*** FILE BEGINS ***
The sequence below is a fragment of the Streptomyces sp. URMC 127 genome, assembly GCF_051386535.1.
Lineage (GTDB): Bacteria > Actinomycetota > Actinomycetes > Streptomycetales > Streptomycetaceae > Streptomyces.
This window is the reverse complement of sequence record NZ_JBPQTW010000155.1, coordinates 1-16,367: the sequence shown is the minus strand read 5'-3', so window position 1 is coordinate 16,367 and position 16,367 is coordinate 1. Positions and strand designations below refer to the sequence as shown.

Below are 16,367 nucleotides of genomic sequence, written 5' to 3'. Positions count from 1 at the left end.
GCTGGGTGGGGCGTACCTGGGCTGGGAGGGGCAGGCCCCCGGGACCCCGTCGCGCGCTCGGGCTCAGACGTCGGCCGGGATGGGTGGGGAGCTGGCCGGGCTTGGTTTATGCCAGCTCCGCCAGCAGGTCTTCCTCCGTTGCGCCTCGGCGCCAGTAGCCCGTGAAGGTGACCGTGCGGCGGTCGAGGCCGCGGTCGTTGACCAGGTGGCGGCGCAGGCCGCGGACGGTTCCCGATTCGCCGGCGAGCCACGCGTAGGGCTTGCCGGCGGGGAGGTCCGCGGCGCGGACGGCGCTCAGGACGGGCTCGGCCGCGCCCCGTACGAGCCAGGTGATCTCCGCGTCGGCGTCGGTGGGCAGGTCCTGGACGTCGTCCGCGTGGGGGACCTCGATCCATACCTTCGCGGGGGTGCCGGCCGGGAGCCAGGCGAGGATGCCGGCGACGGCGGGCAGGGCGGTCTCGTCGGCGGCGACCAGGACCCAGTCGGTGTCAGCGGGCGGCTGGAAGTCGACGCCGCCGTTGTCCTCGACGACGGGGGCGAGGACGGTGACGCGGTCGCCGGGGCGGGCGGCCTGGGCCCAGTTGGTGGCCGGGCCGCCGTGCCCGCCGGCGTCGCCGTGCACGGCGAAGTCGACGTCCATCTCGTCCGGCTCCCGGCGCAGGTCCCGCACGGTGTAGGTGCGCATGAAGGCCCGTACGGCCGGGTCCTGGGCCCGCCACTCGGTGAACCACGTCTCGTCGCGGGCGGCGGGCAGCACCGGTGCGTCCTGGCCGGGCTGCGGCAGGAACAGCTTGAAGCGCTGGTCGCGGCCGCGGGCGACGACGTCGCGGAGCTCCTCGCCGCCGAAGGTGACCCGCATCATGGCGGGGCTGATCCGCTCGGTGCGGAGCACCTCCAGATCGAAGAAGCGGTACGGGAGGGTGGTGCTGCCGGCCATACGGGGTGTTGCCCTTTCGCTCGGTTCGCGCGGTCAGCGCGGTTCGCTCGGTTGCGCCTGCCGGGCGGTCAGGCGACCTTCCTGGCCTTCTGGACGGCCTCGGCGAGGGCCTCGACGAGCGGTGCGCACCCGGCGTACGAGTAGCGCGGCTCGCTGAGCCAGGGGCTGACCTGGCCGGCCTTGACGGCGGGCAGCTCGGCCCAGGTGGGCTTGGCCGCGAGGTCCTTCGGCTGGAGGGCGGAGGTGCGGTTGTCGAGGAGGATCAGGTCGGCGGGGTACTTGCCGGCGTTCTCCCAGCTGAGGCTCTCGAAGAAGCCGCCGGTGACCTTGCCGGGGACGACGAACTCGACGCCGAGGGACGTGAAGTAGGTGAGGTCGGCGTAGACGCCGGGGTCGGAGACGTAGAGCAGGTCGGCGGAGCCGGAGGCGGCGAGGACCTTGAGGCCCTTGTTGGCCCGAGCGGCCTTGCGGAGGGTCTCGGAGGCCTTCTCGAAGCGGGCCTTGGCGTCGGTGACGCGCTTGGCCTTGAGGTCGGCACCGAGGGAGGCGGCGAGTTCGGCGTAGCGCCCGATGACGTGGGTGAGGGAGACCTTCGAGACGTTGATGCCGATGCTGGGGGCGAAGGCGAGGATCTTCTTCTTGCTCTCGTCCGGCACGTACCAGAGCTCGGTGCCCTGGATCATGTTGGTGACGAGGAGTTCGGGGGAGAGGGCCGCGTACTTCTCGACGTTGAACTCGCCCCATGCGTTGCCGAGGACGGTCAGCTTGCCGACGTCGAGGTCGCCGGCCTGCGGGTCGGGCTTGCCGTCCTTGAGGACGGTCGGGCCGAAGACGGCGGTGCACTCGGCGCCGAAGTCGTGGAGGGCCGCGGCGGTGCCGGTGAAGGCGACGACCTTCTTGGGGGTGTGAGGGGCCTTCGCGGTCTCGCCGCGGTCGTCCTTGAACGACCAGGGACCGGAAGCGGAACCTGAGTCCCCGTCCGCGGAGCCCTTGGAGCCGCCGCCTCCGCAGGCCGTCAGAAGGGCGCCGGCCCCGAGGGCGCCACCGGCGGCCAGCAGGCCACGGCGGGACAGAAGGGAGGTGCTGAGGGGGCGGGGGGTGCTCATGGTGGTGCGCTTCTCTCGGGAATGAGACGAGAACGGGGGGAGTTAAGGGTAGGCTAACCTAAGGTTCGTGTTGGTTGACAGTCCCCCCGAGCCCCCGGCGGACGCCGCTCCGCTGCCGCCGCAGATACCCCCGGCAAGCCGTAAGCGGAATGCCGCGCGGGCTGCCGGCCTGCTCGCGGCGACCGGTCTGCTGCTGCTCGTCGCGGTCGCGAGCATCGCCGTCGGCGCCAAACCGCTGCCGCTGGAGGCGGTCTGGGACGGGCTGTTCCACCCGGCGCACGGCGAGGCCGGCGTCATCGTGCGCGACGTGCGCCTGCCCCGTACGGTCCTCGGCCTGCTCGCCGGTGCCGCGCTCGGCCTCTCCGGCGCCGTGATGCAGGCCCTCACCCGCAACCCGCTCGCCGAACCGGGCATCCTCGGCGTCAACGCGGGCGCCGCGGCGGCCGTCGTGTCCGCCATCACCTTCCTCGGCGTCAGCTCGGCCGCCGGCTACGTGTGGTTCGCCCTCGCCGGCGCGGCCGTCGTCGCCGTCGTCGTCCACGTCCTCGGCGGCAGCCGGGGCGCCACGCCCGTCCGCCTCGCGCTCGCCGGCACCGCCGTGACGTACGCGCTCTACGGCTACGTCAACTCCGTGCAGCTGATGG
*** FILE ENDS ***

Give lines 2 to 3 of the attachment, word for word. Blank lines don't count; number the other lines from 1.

Lineage (GTDB): Bacteria > Actinomycetota > Actinomycetes > Streptomycetales > Streptomycetaceae > Streptomyces.
This window is the reverse complement of sequence record NZ_JBPQTW010000155.1, coordinates 1-16,367: the sequence shown is the minus strand read 5'-3', so window position 1 is coordinate 16,367 and position 16,367 is coordinate 1. Positions and strand designations below refer to the sequence as shown.